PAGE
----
The Push Hog Strikes Back: Robert Millar for a Day

It won’t have gone unnoticed that the county of Yorkshire hosted the Grande Depart of Le Tour de France. It went quite well by accounts and I can’t begin to explain my pride in the tour visiting my county of birth, so it will come of no surprise that I made a pilgrimage to Holme Moss, one of the harder climbs on Stage 2 from York to Sheffield.

I arrived in Holmfirth on Saturday afternoon and within no time at all I’d changed into my cycling gear, ready to attempt the Cat 2 climb up Holme Moss. According to Veloviewer, the climb is 4.7km in length and rises to a height of 341m with an average gradient of 7%, maxing out at 13%.

I’m not the worlds best climber, so it was with much trepidation that I set off, not expecting to make it the full distance, but at least give it my best effort.

I’m not a local, so forgive me for making this assumption, but in my mind the climb starts at the junction of the A6024 Woodhead Road with Bank Lane, just as you cycle past St.Davids Church in Holmbridge – I say this because the road kicks up quite dramatically and it’s out of the saddle stuff for the best part of 500m, this is where the gradient reaches 13%, although it seems much steeper.

Once at the top of this short sharp incline the road levels off slightly for roughly 800m, passing a lively campsite as I slowly grind through the gears attempting to get a rhythm. Rest bite is soon in sight as I approached the village of Holme, where the road descends steadily through village.

Leaving Holme I’m struck by the view up to the top of the climb, the road twists and turns like a small alp, without a hint of exaggeration, it is stunningly beautiful in the late afternoon sunshine.

As I ride out of the village I hear a huge groan from The Fleece, packed to the rafters with cycling fans, I had no way of knowing, but instinct told me that fan favourite Mark Cavendish must have fallen off before the sprint finish, this turned out to be correct.

Leaving the packed village, the road ramps down toward a small bridge, the official start of the Holme Moss Hill Climb. It’s a good start to a long climb, as the incline allows me to get some momentum and I race towards the corner beyond the bridge.

Once the road begins to climb I carry my momentum into the first switch back, although this doesn’t last long before I’m out of my saddle in a vein attempt to keep some momentum. The road ahead twists and turns, never steep apart from at the apex of the corners, but as the road is closed to vehicles I use the road to the full.

After the fifth corner the road straightens and gently curves towards the summit, looking down to my left the reservoir below looks tiny and I’m boosted by the fact I’ve made it this far without much trouble.

The road continues at a maximum if 10% to the car park adjacent to the radio mast, very Ventoux-esq, turning slightly and levelling at the summit and the border with Derbyshire – At the time of finishing the tour KotM finish was being built, so it was quite a thrill to cross the actual line the pros would the next day.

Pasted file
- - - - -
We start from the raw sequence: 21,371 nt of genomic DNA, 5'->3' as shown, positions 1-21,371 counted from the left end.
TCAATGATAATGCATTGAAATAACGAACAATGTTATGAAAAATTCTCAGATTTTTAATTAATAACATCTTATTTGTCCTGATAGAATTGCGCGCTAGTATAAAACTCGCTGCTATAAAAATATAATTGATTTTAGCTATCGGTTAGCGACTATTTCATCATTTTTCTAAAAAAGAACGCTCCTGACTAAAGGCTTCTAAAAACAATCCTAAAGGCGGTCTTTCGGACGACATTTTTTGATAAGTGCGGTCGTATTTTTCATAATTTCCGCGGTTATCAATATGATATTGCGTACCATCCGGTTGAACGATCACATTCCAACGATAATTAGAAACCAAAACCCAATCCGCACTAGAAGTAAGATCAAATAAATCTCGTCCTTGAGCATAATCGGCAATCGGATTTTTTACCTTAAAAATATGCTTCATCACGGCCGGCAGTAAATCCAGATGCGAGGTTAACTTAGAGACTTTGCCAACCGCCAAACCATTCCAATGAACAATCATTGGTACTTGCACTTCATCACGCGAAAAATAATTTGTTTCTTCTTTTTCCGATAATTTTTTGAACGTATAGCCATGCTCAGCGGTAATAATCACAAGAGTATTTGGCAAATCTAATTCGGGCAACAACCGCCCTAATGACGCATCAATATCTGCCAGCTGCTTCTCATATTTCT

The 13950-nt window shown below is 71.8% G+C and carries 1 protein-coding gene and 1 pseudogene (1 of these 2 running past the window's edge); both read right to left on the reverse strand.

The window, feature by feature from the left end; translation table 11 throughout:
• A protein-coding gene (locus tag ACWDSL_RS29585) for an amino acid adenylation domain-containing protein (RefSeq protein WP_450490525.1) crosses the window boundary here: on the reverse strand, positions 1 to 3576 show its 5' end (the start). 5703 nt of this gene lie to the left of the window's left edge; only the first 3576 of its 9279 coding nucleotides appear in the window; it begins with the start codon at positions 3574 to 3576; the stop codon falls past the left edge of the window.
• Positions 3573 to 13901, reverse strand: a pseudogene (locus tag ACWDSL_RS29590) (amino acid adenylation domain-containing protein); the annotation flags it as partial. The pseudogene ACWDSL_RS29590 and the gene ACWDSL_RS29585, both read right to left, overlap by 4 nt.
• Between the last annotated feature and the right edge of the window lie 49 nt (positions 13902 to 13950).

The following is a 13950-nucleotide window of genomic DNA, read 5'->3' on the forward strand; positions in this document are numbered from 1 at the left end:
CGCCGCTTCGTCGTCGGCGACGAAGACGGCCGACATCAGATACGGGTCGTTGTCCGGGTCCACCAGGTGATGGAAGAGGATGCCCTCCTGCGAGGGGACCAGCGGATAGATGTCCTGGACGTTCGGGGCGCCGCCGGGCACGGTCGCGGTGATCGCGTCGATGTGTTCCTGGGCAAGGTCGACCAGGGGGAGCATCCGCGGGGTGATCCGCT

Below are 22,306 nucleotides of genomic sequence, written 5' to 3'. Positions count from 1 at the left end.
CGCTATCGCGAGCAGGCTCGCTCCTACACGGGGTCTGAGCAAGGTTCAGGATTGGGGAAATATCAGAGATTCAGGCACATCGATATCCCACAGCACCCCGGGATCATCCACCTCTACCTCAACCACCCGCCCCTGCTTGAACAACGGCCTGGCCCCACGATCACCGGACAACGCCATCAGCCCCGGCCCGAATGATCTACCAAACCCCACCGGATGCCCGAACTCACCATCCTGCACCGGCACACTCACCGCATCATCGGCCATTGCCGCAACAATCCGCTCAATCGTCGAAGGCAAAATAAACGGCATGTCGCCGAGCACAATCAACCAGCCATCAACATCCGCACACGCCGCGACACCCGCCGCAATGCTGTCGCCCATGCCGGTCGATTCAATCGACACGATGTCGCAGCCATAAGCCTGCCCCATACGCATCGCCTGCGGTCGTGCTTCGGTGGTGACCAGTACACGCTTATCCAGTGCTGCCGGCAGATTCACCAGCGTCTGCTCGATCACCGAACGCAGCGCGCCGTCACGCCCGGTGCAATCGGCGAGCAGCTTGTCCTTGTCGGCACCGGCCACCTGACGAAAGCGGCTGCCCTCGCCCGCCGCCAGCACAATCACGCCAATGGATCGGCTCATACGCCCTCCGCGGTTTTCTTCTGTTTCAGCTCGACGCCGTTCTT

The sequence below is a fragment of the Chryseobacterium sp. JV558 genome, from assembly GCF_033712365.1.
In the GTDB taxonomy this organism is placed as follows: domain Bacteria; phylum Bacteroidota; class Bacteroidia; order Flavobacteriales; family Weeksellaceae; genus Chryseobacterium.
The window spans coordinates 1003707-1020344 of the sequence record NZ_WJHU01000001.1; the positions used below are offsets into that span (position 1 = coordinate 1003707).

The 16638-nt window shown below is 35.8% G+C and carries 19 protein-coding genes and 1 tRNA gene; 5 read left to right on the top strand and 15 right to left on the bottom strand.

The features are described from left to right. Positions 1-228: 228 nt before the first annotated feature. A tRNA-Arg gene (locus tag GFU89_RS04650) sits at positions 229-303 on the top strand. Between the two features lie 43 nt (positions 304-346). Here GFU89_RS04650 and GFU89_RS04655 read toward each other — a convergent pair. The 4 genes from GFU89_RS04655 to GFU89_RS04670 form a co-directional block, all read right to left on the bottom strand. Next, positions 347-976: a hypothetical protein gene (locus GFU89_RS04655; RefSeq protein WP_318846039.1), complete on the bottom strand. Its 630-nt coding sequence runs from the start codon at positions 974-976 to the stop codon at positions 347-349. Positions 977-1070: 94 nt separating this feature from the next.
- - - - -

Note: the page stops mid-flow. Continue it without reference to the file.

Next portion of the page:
The Tour de France 2014: Stage 2 York to Sheffield

The next morning I woke up in Holmfirth to bright sunshine, a great start to the day. Over breakfast I thought I’d have another ride out, just to see the town in it’s tour pomp and also to see if I could get up Holme Moss. Setting off just before midday, I was under the impression that all roads on the tour route would be blocked to all but walkers, I was wrong…



…the closer I rode to Holme Moss the busier the roads became, but people would step out of my way and give encouragement to all of us cycling the climb – This was brilliant. Reaching the village of Holme the vista opened up to show people already lining both sides of the road, with thousands of cyclists snaking up the switchbacks…



… I continued to climb, the atmosphere was fantastic, every child cheered up the climb like they were riding the tour, even chased by blokes in fancy dress and encouraged with cow bells – It was quite a thrill to ride through this noise and something I’ll remember for a long long time.

The crowds were huge and I stopped a couple of times to take it all in, half expecting the police to stop us at some stage, but it never happened, I was Robert Millar for a day, resplendent in my Vélo Club Ironique team jersey!





Climbing up to the summit, the roads are packed full of people either walking or cycling, at times I have to stop because there is no room to move, but eventually I cross the KotM finish line and somewhat bizarrely I was greeted by a giant owl…




Now at the top, there was no way I was going to miss the action, so I found a nice spot in front of the big screen and watched the stage live on ITV4 and waited *and waited* for the pros to arrive, when they did it was a blur, I couldn’t even try to put into words what happened, but I was there and it was wonderful…




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